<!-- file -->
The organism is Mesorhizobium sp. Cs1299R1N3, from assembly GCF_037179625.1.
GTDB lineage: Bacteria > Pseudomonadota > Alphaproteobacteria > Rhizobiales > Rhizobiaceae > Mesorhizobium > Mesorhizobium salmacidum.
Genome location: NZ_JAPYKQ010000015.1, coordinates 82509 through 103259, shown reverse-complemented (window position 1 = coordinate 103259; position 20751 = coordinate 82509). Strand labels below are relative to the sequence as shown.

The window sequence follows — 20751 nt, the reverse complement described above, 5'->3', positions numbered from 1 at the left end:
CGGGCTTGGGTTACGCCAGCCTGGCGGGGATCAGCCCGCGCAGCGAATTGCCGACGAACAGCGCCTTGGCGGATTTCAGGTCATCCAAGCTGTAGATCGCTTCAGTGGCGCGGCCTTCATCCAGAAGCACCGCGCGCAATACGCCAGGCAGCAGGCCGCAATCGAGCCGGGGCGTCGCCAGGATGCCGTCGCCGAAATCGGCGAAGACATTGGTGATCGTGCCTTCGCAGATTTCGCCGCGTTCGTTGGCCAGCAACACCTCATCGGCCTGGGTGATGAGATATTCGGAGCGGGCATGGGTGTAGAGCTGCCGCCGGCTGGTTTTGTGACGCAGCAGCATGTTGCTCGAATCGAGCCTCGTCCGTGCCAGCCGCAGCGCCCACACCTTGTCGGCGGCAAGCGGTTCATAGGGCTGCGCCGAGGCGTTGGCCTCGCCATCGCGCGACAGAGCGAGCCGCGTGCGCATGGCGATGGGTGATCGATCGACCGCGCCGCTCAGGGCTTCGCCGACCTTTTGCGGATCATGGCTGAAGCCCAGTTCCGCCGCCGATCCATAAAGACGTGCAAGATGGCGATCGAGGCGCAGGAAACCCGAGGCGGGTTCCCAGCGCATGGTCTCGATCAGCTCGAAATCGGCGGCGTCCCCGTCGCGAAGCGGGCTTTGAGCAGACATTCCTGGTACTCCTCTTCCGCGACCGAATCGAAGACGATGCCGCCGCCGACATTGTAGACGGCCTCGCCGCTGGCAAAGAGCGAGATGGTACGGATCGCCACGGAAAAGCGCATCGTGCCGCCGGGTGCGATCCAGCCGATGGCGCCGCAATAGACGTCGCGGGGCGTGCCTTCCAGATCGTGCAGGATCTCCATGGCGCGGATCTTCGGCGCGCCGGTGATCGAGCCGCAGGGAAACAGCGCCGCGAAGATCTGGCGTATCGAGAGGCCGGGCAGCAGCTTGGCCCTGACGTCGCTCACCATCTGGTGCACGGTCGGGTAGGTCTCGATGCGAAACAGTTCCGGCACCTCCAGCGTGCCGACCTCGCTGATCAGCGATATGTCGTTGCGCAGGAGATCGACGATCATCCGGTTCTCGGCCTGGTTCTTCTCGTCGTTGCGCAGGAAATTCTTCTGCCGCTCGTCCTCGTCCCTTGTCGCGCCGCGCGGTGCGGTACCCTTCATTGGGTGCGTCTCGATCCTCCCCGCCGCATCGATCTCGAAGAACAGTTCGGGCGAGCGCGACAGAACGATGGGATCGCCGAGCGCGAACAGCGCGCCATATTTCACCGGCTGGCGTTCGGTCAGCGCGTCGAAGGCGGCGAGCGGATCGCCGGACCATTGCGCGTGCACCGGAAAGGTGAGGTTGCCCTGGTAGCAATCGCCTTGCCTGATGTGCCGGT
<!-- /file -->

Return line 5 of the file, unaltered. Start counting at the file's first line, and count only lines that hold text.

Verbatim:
CGGGCTTGGGTTACGCCAGCCTGGCGGGGATCAGCCCGCGCAGCGAATTGCCGACGAACAGCGCCTTGGCGGATTTCAGGTCATCCAAGCTGTAGATCGCTTCAGTGGCGCGGCCTTCATCCAGAAGCACCGCGCGCAATACGCCAGGCAGCAGGCCGCAATCGAGCCGGGGCGTCGCCAGGATGCCGTCGCCGAAATCGGCGAAGACATTGGTGATCGTGCCTTCGCAGATTTCGCCGCGTTCGTTGGCCAGCAACACCTCATCGGCCTGGGTGATGAGATATTCGGAGCGGGCATGGGTGTAGAGCTGCCGCCGGCTGGTTTTGTGACGCAGCAGCATGTTGCTCGAATCGAGCCTCGTCCGTGCCAGCCGCAGCGCCCACACCTTGTCGGCGGCAAGCGGTTCATAGGGCTGCGCCGAGGCGTTGGCCTCGCCATCGCGCGACAGAGCGAGCCGCGTGCGCATGGCGATGGGTGATCGATCGACCGCGCCGCTCAGGGCTTCGCCGACCTTTTGCGGATCATGGCTGAAGCCCAGTTCCGCCGCCGATCCATAAAGACGTGCAAGATGGCGATCGAGGCGCAGGAAACCCGAGGCGGGTTCCCAGCGCATGGTCTCGATCAGCTCGAAATCGGCGGCGTCCCCGTCGCGAAGCGGGCTTTGAGCAGACATTCCTGGTACTCCTCTTCCGCGACCGAATCGAAGACGATGCCGCCGCCGACATTGTAGACGGCCTCGCCGCTGGCAAAGAGCGAGATGGTACGGATCGCCACGGAAAAGCGCATCGTGCCGCCGGGTGCGATCCAGCCGATGGCGCCGCAATAGACGTCGCGGGGCGTGCCTTCCAGATCGTGCAGGATCTCCATGGCGCGGATCTTCGGCGCGCCGGTGATCGAGCCGCAGGGAAACAGCGCCGCGAAGATCTGGCGTATCGAGAGGCCGGGCAGCAGCTTGGCCCTGACGTCGCTCACCATCTGGTGCACGGTCGGGTAGGTCTCGATGCGAAACAGTTCCGGCACCTCCAGCGTGCCGACCTCGCTGATCAGCGATATGTCGTTGCGCAGGAGATCGACGATCATCCGGTTCTCGGCCTGGTTCTTCTCGTCGTTGCGCAGGAAATTCTTCTGCCGCTCGTCCTCGTCCCTTGTCGCGCCGCGCGGTGCGGTACCCTTCATTGGGTGCGTCTCGATCCTCCCCGCCGCATCGATCTCGAAGAACAGTTCGGGCGAGCGCGACAGAACGATGGGATCGCCGAGCGCGAACAGCGCGCCATATTTCACCGGCTGGCGTTCGGTCAGCGCGTCGAAGGCGGCGAGCGGATCGCCGGACCATTGCGCGTGCACCGGAAAGGTGAGGTTGCCCTGGTAGCAATCGCCTTGCCTGATGTGCCGGT